HIV/AIDS and Food Security
Summary of meeting
Child-headed households benefiting from a home based care project
Action Against Hunger (AAH) and Oxfam GB hosted an inter-agency meeting in London on Food security and HIV/AIDS on December 1, World AIDS Day. The aim of the meeting was to build consistency and coherence in international non-governmental organisation's (INGOs) response to food insecurity in HIV/AIDS affected areas. The objectives were:
- to share practical experiences of food security programmes aimed at HIV/AIDs affected communities
- to share lessons learnt, innovative approaches, and planned programming or research
- to look at key theoretical documents and discuss how they are utilised by INGOs
- to discuss specific challenges faced in programming
- to decide on the need for a HIV/Food Security (FS) working group to be established to co-ordinate information/activities.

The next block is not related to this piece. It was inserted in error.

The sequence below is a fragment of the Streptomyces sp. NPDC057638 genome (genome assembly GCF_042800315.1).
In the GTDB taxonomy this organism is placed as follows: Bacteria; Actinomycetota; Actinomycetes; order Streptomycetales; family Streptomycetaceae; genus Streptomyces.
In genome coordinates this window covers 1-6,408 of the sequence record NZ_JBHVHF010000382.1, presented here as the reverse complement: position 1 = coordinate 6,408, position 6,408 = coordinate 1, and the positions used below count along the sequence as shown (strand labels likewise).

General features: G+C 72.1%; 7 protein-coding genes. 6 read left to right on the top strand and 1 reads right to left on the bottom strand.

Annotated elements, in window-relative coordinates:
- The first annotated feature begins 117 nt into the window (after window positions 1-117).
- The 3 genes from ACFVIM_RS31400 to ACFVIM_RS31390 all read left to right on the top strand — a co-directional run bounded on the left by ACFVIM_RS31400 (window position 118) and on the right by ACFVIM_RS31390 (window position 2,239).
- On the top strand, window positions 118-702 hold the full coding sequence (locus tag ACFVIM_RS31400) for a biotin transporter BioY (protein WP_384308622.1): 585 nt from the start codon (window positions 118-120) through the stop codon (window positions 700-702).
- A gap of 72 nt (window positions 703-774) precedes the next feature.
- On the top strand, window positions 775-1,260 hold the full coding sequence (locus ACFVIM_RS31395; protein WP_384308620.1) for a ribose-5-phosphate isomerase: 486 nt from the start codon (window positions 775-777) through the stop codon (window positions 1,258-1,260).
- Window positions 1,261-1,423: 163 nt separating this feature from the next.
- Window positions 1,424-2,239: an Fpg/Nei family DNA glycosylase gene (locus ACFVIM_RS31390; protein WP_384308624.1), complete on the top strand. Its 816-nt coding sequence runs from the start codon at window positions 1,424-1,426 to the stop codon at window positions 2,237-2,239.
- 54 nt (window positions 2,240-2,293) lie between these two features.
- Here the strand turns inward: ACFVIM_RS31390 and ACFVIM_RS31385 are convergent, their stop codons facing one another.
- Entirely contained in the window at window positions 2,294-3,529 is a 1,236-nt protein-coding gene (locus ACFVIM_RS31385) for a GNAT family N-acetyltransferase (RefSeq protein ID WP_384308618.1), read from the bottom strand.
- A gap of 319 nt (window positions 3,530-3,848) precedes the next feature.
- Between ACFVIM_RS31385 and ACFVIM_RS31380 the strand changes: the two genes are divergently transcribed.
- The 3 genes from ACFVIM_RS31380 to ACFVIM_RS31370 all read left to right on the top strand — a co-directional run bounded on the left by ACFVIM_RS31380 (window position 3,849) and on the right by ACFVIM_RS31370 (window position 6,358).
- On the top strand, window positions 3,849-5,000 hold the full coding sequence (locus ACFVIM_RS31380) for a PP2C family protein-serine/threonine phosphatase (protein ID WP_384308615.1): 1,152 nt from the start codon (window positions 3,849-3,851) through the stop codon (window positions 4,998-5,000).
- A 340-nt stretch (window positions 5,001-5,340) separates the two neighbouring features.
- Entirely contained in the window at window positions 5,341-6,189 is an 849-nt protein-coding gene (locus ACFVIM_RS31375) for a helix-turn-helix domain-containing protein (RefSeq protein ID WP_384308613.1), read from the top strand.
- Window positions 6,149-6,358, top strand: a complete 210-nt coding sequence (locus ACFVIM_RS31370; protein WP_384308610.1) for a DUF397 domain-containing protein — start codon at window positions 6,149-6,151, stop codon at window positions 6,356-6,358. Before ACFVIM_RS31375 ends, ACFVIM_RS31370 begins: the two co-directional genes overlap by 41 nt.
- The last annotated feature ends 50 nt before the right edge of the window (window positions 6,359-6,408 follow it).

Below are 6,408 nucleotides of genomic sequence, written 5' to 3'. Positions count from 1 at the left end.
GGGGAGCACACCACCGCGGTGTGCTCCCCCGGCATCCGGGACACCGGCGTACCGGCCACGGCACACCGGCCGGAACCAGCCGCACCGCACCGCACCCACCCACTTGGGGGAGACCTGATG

Paul Harvey from the Overseas Development Institute (ODI) opened proceedings by presenting key findings of a recent review1. Describing how HIV/AIDS has an impact across the whole spectrum of livelihoods, not just food security, he highlighted the need for greater clarity on the type of interaction between HIV and livelihoods. There are many examples of food security programmes geared towards HIV/AIDS affected populations, e.g. new types of food for work activities, but these are mostly based on assumptions that labour is a big constraint and that there is community cohesiveness. However, there is little monitoring and evaluation of these projects and there are numerous issues around these approaches, for example, an over-focus on agriculture and food aid, and AIDS 'exceptionalism', i.e. AIDS is assumed to be the only factor contributing to food insecurity.